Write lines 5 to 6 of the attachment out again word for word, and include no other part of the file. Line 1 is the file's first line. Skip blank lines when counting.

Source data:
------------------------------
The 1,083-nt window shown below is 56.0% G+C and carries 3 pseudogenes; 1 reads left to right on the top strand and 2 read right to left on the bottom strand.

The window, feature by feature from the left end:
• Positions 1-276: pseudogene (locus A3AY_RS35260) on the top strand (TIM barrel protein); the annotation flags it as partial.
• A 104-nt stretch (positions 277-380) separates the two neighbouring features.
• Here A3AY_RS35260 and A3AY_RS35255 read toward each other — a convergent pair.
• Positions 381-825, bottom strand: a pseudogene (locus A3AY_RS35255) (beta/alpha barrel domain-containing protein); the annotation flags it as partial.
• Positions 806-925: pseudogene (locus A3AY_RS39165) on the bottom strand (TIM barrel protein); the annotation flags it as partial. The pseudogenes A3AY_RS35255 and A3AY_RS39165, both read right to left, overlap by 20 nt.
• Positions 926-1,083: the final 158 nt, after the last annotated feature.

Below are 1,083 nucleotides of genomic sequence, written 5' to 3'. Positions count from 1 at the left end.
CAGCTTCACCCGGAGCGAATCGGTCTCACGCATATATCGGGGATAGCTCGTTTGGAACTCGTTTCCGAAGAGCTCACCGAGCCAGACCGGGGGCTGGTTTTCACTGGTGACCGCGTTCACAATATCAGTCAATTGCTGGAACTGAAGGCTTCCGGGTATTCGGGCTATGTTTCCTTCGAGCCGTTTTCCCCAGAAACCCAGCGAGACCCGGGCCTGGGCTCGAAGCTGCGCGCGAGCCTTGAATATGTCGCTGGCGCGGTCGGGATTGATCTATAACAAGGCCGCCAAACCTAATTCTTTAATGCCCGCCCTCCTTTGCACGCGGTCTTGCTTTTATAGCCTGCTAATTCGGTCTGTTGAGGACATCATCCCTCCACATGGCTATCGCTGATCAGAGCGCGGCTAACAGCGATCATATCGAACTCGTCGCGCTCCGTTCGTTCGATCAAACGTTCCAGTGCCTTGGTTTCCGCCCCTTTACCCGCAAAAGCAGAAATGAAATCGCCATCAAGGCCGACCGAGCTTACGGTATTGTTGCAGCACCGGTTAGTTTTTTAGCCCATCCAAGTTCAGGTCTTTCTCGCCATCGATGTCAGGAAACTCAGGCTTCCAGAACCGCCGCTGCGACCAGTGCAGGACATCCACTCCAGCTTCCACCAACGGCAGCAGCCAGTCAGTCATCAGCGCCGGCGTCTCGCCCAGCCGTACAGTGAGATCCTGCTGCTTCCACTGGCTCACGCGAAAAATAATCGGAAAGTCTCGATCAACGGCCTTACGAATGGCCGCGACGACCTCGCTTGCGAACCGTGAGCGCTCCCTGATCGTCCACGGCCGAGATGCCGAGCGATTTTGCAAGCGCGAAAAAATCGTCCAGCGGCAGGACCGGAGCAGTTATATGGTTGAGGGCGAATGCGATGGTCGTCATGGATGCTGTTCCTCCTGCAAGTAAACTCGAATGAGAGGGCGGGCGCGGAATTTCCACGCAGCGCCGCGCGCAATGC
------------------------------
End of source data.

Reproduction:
• Here A3AY_RS35260 and A3AY_RS35255 read toward each other — a convergent pair.
• Positions 381-825, bottom strand: a pseudogene (locus A3AY_RS35255) (beta/alpha barrel domain-containing protein); the annotation flags it as partial.